STOW: When Kelly Toppin’s daughter suffered an illness that put her in a wheelchair for an entire school year, he learned about a world most people never have to deal with.
Things his family had taken for granted — like getting to school and getting around in school — suddenly were obstacles to overcome.
So when Stow Mayor Sara Drew asked Toppin to join a Disabilities Commission she was forming, he eagerly accepted.
“There was no question I was interested,” Toppin said.
The city-sanctioned commission, which started meeting 14 months ago, appears to be the only one of its kind in Summit County and among only a handful in Ohio.
It’s mission: “To bring awareness to the community and find ways we might better assist those with disabilities in living a normal life, and to be able to access the things and events and buildings that all the other citizens of the city could access,” Toppin said.
Drew’s interest in helping people with special needs comes from a personal place: Her daughter has a disability. When she became mayor in January 2012, forming the commission was one of her first acts.
“It’s just something that was really important, and I know they can make a difference,” she said.
The Summit County Developmental Disabilities Board thinks Drew is making a difference, too.
The board nominated her for a statewide Ohio Public Image award. Nominations must be made by providers and county boards of development disabilities, and two of the awards are given to elected officials each year.
On Monday, the board learned Drew was chosen for an Excellence Award. Commissions like the one she formed “go above and beyond what are required of cities,” said the county board communications director Billie Jo David.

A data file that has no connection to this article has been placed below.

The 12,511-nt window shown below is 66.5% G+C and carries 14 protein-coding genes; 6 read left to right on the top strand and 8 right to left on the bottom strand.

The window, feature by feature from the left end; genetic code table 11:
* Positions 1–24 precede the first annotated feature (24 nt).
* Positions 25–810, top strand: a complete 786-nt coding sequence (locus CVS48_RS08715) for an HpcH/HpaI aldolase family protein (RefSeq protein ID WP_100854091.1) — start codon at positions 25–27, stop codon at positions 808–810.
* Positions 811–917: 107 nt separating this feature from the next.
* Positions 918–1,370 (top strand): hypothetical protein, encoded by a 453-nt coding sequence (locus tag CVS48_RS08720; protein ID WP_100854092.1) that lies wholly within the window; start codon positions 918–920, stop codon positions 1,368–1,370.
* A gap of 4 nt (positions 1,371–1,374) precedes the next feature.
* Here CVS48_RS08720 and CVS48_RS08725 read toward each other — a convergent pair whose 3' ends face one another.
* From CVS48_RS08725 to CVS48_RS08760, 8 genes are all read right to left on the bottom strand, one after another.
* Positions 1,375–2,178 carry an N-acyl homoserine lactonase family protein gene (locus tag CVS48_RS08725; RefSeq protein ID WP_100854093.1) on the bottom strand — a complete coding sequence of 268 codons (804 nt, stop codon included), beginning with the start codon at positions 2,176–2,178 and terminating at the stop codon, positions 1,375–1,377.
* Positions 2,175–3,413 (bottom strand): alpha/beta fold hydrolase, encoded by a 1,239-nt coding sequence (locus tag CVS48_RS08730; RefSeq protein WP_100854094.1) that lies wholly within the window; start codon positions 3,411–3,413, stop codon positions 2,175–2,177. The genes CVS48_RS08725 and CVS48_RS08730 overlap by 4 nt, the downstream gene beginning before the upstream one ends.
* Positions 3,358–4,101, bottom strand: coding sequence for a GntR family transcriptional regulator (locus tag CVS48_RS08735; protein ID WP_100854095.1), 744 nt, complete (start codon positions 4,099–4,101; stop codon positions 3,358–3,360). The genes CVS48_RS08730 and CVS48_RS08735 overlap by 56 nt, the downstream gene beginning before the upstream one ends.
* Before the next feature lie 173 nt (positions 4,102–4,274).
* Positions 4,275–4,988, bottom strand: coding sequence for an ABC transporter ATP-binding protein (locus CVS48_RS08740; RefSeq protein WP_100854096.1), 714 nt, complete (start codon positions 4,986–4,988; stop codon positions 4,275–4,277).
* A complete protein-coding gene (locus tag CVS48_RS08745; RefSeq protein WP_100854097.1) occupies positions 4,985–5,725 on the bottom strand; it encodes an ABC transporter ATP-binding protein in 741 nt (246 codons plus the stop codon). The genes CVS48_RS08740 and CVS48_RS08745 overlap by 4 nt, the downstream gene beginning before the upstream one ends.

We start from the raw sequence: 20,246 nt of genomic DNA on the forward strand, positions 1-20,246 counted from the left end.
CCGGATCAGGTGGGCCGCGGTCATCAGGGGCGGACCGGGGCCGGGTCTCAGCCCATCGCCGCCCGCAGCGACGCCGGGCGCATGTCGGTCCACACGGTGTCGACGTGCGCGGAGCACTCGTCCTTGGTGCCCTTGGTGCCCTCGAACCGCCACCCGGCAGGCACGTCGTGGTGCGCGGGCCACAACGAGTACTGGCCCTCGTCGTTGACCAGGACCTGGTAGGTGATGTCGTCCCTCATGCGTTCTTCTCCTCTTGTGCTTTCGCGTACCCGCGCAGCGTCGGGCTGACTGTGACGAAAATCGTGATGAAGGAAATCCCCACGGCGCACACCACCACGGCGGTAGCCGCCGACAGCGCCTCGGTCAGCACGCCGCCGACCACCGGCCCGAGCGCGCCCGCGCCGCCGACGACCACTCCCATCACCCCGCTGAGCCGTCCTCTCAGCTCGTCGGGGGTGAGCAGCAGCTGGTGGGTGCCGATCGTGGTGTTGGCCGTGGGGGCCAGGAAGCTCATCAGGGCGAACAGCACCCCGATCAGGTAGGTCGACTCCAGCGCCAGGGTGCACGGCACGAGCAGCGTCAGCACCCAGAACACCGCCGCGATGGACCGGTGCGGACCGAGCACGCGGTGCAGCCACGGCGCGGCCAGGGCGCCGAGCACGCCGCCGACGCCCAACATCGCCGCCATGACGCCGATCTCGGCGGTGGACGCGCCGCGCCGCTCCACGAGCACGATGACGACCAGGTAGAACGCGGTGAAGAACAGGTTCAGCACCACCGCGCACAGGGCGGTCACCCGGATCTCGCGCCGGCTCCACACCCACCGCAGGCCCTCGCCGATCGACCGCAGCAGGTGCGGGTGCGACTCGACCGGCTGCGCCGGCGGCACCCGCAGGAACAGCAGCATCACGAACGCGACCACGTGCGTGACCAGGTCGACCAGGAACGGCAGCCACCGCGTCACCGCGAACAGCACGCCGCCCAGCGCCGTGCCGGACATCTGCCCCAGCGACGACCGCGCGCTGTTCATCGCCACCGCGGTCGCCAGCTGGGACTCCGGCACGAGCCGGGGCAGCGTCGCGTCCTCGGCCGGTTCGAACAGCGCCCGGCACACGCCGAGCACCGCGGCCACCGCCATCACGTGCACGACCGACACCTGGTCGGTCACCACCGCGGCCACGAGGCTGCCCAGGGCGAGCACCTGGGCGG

Drew deserved recognition for being “proactive,” David said. “Accessibility in communities is aligned with our mission, and the work on [her commission] is allowing greater access for everyone within her city.”
Toppin said the commission spent its first year “getting our feet wet.”
“We asked city councilmen in their wards to go out and see if there were any concerns, and we attended council meetings” to collect information, he said. “Last year was about getting ideas.”
The group’s first hands-on activity was helping senior citizen voters understand their options for casting ballots and registering new voters at the local senior center.
The commission also weighed in when City Council was debating a proposal to upgrade crosswalk signs near the Stow-Munroe Falls Public Library so that visually impaired pedestrians could hear a warning beep.
Council decided to turn down the request that the city seek a matching grant, but Toppin said the process still served as a learning opportunity for commission members, most of whom are new to the political arena.
This year, the Disabilities Commission hopes to put together a Speakers’ Bureau, perhaps offering programs at the library.
They have also been talking to Marty Saternow, director of special services for Stow-Munroe Falls schools, about potential partnerships.
“We were surprised that 11 percent of students in [the district] have some type of disability,” Toppin said.
Saternow said the first collaborations might be a print guide on resources in the community and helping students with special needs find jobs.
The commission “can help us look for additional resources for our students and things that our teachers can access,” Saternow said. “Any vehicle we can have that increases awareness and acceptance is the right direction for any community.”
Toppin said most ideas are still in the talking stages. The commission is trying to learn how to make an impact without benefit of a budget.
“We’ve had other ideas, but some of them are beyond our scope,” Toppin said, like a suggestion the commission pave a local walking path for wheelchairs.
“We’re still hoping we might get a budget this year, but for now we’re just getting our name out there and making people aware of us.”
Other winners of Ohio Public Image awards announced Monday included: Karen Schiely, Akron Beacon Journal, Excellence Award for photograph (publication with circulation over 100,000); Lynn Lee, The Reporter newspaper in Akron, Merit Award for print journalism (weekly or monthly publication); and Akron Life magazine, Merit Award for photograph (weekly publication).
The Office of Communications for the Summit DD board won awards for overall awareness efforts, public relations, broadcast public service announcement, annual report, special publication and Internet usage other than website.